As the debate over PPE and the risks facing NHS doctors and nurses caring for Covid 19 patients intensifies, Mike Guilfoyle, vice-chair of the Friends of Brockley and Ladywell Cemeteries, remembers a brave nurse who died fighting the 1918 flu pandemic
Wedged between a posthumous recipient of the Victoria Cross, John George Pattison, and the famed educational pioneers the McMillan sisters on the Old Deptford Town Hall Board of Honour (unveiled in 1919) is the name of Sister Sophie Hilling A.R.R.C. Queen Alexandra’s Imperial Nursing Reserve.
Sophie, a lifelong resident of the Borough of Deptford was awarded the Royal Red Cross (Second Class) for bravery, coolness and devotion to duty whilst on active service in 1917.
She died aged 34 of pneumonia in Number 72, General Hospital, Trouville, France on October 12 1918.
Sophie was born Sophia Hilling in Deptford in 1884 the middle child of Samuel and Sarah Anne Hilling, who was from Suffolk. She trained as a Nurse in Birmingham between 1908 and 1912 before joining the Queen Alexandra’s Imperial Military Nursing Service (Reserve) during WW1.
Sophie was awarded the Royal Red Cross Medal, first established by Queen Victoria in 1883, in October 1917 when she was working at the Welsh Metropolitan War Hospital in Cardiff. Hence the post-nominal after her name – Associate Royal Red Cross.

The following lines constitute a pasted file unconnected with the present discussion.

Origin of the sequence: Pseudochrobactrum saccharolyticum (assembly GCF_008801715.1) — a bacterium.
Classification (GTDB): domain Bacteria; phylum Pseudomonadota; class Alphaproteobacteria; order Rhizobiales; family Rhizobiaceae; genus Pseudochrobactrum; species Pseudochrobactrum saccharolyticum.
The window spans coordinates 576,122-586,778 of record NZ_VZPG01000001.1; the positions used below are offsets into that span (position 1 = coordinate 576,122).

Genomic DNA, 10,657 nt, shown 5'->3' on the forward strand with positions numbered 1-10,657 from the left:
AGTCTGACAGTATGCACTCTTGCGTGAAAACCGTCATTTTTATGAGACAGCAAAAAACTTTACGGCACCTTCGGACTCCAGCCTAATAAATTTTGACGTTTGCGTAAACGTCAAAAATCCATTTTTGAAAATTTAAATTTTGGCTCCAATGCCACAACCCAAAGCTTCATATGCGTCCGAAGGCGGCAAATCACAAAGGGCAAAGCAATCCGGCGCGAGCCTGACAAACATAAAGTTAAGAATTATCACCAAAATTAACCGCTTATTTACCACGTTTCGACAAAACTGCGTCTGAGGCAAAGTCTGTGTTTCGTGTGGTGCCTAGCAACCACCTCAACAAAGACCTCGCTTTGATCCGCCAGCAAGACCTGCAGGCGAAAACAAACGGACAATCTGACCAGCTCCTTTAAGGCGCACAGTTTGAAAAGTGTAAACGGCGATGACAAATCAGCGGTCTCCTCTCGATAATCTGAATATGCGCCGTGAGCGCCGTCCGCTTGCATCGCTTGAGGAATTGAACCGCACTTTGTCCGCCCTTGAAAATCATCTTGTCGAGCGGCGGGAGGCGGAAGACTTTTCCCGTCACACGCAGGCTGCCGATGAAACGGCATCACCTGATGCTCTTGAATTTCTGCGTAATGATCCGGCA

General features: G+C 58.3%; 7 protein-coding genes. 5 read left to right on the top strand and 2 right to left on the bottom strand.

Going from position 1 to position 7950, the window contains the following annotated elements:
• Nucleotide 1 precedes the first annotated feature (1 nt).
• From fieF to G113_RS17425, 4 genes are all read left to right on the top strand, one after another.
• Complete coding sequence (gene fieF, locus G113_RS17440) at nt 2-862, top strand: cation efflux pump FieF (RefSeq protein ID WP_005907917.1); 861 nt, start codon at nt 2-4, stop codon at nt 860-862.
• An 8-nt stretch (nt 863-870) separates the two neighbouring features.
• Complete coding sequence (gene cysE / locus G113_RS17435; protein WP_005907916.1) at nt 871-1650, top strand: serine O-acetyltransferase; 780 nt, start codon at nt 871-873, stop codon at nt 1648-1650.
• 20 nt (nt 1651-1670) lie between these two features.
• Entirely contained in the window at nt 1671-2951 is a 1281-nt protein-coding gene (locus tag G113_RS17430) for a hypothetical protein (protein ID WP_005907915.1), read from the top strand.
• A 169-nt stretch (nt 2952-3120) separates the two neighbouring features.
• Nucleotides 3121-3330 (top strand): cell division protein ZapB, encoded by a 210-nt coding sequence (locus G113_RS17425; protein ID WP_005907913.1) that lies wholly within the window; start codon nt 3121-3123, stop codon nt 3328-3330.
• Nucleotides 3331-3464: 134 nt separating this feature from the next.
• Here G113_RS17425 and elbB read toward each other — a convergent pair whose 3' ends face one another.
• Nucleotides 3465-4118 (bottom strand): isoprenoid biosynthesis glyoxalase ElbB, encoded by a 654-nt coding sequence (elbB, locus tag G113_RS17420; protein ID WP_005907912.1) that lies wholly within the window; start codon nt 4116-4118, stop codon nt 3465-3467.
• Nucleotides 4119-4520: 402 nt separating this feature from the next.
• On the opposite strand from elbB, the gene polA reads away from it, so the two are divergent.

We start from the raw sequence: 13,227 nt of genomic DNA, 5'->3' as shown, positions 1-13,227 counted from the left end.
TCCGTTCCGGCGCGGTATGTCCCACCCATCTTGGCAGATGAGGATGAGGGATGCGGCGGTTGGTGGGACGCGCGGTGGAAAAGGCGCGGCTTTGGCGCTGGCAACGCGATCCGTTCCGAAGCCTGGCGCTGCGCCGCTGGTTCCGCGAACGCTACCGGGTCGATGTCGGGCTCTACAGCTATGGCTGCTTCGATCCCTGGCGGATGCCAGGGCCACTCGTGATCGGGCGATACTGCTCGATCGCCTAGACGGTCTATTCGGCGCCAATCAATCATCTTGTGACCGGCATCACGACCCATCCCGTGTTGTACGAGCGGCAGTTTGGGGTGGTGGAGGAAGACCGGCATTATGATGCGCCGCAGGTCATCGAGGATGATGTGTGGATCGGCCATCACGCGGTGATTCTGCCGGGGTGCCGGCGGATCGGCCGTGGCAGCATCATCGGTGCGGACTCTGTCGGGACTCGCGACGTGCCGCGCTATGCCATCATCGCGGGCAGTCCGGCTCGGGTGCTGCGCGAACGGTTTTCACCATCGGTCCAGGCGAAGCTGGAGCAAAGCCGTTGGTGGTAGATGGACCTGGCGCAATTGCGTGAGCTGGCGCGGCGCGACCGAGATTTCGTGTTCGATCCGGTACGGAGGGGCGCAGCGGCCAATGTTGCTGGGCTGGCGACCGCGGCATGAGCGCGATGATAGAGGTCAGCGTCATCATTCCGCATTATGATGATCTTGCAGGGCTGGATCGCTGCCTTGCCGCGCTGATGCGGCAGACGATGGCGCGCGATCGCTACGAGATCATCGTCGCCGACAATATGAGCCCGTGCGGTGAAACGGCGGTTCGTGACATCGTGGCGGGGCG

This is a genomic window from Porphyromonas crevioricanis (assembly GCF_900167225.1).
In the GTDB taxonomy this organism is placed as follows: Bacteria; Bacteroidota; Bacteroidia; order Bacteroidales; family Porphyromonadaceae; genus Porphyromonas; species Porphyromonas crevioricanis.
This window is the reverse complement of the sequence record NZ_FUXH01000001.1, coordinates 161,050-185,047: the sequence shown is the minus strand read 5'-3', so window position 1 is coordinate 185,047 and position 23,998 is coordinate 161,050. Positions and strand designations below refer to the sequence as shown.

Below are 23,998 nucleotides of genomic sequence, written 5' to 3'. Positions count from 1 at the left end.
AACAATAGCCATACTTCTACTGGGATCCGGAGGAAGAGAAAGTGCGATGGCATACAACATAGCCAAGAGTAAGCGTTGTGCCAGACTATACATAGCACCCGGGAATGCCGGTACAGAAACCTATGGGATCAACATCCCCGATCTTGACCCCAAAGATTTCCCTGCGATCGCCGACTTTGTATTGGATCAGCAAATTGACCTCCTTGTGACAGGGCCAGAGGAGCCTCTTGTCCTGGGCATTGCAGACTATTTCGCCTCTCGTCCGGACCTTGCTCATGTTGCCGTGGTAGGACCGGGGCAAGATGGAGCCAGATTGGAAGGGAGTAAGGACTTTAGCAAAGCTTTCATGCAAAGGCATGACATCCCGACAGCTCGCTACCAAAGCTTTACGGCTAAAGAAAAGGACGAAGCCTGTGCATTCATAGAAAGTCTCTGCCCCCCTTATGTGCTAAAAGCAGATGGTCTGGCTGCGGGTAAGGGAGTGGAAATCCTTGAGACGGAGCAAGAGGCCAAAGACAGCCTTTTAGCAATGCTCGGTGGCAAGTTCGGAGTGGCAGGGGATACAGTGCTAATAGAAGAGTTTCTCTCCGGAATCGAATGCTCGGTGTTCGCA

Sophie served overseas in TrouvIlle, located on the Normandy coast, France. British military hospitals were often situated on the coast so that casualties could be evacuated for longer term treatment in Britain.
In the summer of 1918 she was given an excellent report from the Matron of 72 General Hospital where she had been working as a Home Sister.
On October 10 1918 she was admitted to 72 General Hospital with influenza pneumonia on the ‘dangerously ill’ list and sadly died at 22.30 on October 12 after four years of war service.
She died during the second more virulent wave of the Spanish flu pandemic which was to cost the lives of an estimated 7,500 members of the BEF (British Expeditionary Force) during 1918.
The Matron -in-chief , BEF, Dame Maud McCarthy, recorded Sophie’s illness and subsequent death in her war diary.
These have now been transcribed and are available to view on line. Her Matron , Eva Cicely Fox, wrote a letter to Maud McCarthy a few days later regarding Sister Hilling’s funeral, which is the subject of a moving reading by Mark Farmer now available on You Tube – Letters from the Front Line: Death of Sister Sophie Hilling, October 1918.
On the September 27 1919, at a special meeting of the Deptford Borough Council, the Mayor Councillor, W. Wayland, unveiled in the Council Chamber an Honours Board erected to the memory of Sister Sophie Hilling, “a native of Deptford, who died in France in October from pneumonia at the age of 34 while acting as a nurse with the forces”.
Her mother Sarah choose these words to be added to her daughter’s CWGC headstone – (no doubt with the late War poet Rupert Brooke ‘s timeless epitaph in mind).
IN FOREIGN SOIL SHE LAYS
AND IN THAT RICH EARTH
A RICHER DUST CONCEALS.
Lovingly immortalised in the 1916 trench song The Rose of No-Man’s Land, as “the one red rose the soldier knows”, Sister Sophie Hilling paid the ultimate price and is now rightly remembered for her bravery and devotion in the service of her country. Sophie’s parents are buried in Brockley cemetery.